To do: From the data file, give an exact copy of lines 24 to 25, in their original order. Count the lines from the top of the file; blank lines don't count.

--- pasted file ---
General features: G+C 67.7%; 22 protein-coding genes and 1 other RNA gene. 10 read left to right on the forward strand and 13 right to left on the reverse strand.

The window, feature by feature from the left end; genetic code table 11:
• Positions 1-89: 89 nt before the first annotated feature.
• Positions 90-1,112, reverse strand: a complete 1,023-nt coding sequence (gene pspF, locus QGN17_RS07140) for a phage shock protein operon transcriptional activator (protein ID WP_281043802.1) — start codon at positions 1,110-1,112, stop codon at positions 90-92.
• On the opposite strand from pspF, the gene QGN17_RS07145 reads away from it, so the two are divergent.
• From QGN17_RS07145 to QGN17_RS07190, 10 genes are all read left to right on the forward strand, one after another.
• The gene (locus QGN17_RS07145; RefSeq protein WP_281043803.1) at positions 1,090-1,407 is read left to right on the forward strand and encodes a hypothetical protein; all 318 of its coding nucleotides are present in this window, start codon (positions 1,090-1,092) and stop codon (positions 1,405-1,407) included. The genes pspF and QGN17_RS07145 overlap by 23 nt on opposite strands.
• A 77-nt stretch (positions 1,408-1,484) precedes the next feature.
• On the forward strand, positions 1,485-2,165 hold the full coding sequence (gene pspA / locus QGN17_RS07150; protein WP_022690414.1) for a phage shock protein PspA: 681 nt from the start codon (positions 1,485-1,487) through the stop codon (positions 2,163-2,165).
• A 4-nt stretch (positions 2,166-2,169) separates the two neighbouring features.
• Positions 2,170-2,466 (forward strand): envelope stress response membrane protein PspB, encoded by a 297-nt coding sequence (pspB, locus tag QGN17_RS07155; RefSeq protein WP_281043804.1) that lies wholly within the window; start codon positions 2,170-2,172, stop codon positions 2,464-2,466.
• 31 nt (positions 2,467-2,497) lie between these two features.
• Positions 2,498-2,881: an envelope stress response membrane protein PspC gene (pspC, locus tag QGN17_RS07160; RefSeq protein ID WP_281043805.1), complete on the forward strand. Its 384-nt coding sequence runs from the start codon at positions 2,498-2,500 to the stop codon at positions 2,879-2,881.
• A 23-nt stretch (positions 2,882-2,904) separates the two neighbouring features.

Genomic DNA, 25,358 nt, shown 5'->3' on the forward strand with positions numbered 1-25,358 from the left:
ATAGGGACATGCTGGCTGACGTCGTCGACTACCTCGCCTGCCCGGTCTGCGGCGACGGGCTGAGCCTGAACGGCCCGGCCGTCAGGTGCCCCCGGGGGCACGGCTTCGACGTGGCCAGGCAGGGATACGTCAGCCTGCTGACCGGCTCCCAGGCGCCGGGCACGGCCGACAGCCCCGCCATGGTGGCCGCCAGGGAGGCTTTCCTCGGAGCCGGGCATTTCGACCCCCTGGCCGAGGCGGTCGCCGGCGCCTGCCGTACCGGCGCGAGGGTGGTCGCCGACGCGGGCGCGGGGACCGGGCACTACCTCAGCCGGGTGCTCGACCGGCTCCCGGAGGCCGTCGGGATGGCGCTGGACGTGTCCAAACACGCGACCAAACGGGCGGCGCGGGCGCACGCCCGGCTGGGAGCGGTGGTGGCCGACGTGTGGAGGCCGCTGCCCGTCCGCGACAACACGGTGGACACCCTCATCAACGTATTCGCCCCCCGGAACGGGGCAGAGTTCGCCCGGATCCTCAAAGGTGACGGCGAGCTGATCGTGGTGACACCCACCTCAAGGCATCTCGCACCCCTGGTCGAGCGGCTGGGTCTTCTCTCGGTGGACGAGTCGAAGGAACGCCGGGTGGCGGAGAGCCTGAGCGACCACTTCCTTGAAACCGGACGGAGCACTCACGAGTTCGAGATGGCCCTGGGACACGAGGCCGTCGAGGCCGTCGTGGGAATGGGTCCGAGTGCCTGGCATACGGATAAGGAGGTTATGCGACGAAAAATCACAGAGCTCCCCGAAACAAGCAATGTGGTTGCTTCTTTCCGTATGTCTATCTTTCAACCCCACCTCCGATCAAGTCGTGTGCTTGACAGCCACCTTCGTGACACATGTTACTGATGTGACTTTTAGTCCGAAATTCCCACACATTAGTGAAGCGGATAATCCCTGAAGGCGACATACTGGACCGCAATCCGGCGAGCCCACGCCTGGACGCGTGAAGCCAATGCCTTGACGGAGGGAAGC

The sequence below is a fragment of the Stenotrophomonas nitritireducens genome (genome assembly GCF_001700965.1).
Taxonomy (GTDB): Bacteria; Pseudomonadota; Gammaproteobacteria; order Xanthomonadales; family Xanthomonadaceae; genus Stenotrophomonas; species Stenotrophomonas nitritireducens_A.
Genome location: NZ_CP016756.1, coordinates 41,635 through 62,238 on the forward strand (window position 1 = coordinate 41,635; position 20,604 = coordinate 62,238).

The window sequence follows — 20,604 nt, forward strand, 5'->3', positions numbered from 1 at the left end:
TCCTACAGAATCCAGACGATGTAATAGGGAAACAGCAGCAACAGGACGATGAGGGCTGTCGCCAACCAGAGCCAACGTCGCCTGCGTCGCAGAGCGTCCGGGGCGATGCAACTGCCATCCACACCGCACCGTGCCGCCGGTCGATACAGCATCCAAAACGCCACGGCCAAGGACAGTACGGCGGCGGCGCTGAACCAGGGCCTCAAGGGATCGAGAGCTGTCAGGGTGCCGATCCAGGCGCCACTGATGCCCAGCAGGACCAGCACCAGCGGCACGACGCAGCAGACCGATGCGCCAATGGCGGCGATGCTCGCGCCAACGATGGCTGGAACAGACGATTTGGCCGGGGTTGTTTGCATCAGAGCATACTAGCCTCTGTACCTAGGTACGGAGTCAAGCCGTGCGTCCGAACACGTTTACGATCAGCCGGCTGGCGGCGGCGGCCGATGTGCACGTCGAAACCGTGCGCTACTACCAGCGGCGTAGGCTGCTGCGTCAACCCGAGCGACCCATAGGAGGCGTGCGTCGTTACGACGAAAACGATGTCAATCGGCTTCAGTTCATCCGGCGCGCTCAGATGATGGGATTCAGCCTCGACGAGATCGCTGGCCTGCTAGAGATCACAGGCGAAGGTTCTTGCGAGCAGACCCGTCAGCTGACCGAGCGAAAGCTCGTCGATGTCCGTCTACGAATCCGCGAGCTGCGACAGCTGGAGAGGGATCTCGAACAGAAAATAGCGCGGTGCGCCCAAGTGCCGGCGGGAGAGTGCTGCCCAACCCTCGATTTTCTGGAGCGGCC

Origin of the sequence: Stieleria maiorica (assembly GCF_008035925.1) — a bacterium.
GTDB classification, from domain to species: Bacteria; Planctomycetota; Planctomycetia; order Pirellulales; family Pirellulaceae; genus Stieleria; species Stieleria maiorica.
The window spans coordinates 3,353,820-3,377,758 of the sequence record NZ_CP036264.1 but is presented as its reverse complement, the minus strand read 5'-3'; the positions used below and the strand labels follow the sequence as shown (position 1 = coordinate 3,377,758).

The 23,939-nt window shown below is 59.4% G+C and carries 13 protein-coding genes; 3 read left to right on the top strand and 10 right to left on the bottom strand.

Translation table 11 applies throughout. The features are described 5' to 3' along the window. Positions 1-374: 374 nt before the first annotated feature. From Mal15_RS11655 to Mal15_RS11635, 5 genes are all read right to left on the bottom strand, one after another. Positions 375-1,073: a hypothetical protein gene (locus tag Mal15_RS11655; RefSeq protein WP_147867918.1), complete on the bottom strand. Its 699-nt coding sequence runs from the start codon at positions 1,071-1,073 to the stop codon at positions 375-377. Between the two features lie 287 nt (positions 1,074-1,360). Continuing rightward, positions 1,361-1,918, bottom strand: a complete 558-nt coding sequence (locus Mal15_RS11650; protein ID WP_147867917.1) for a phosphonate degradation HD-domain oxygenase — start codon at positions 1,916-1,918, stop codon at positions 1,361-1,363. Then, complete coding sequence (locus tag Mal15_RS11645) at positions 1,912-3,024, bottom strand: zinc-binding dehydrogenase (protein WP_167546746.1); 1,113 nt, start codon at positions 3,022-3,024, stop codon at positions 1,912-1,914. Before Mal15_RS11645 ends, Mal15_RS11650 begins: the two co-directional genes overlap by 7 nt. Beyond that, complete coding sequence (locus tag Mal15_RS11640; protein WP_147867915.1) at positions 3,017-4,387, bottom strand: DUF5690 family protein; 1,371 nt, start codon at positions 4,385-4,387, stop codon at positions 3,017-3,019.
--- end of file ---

The window spans coordinates 3,353,820-3,377,758 of the sequence record NZ_CP036264.1 but is presented as its reverse complement, the minus strand read 5'-3'; the positions used below and the strand labels follow the sequence as shown (position 1 = coordinate 3,377,758).

The 23,939-nt window shown below is 59.4% G+C and carries 13 protein-coding genes; 3 read left to right on the top strand and 10 right to left on the bottom strand.